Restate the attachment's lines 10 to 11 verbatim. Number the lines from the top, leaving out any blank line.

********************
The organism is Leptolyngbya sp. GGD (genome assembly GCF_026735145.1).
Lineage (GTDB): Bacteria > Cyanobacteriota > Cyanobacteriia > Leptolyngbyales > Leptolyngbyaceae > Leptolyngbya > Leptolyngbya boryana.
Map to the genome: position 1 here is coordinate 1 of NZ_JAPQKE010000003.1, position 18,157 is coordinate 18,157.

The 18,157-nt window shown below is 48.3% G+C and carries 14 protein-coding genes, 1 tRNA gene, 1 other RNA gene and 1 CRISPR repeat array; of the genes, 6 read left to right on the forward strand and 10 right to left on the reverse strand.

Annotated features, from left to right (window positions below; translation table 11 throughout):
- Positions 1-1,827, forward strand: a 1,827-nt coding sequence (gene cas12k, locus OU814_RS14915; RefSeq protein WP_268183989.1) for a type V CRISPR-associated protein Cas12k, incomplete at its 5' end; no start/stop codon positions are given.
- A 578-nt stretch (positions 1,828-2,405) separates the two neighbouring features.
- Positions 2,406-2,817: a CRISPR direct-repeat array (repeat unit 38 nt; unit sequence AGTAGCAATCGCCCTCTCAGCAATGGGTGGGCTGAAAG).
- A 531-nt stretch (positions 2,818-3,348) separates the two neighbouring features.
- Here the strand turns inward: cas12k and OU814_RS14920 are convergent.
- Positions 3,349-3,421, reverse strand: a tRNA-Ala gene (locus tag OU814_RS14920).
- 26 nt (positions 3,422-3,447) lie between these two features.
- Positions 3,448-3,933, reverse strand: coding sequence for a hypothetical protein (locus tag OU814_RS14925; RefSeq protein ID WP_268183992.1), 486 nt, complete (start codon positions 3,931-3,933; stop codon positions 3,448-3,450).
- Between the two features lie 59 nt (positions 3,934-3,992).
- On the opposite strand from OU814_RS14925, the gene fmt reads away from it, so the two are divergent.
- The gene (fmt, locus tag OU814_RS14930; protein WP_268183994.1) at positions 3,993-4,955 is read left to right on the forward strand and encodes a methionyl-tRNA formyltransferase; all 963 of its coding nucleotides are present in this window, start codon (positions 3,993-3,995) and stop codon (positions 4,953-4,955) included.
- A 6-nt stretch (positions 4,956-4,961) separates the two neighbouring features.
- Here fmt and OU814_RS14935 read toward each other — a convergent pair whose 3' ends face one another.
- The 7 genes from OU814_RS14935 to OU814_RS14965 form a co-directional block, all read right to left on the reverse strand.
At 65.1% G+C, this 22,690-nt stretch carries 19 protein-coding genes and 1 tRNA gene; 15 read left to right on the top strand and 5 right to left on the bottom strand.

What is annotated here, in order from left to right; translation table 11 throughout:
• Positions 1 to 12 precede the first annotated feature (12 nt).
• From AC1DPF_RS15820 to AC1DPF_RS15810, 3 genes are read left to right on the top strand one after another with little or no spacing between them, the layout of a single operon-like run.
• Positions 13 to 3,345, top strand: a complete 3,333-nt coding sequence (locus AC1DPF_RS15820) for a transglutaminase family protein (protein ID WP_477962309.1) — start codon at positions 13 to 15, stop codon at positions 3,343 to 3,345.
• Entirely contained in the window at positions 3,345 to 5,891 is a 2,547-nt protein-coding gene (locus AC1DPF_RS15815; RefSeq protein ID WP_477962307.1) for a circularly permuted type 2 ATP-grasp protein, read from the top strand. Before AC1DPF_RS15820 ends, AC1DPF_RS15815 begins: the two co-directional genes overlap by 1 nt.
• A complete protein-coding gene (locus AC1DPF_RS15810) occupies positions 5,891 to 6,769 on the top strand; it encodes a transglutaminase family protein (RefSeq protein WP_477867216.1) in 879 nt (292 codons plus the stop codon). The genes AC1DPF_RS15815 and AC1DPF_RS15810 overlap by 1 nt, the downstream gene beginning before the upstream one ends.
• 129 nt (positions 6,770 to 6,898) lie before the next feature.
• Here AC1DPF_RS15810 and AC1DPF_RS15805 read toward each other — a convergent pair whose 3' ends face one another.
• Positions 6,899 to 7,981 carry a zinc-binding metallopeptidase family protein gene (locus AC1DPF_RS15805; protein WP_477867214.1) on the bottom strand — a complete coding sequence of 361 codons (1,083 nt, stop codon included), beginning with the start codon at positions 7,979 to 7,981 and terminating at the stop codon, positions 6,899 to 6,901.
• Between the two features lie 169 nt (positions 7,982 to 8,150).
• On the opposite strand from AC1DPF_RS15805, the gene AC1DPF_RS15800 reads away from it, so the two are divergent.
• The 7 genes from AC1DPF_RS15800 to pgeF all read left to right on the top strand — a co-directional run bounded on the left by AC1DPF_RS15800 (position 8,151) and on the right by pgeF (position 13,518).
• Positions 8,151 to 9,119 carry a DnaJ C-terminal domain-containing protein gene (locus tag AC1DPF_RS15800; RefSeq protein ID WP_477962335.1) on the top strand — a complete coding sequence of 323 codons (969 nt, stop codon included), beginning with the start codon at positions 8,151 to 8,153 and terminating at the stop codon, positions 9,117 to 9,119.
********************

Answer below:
- Here the strand turns inward: cas12k and OU814_RS14920 are convergent.
- Positions 3,349-3,421, reverse strand: a tRNA-Ala gene (locus tag OU814_RS14920).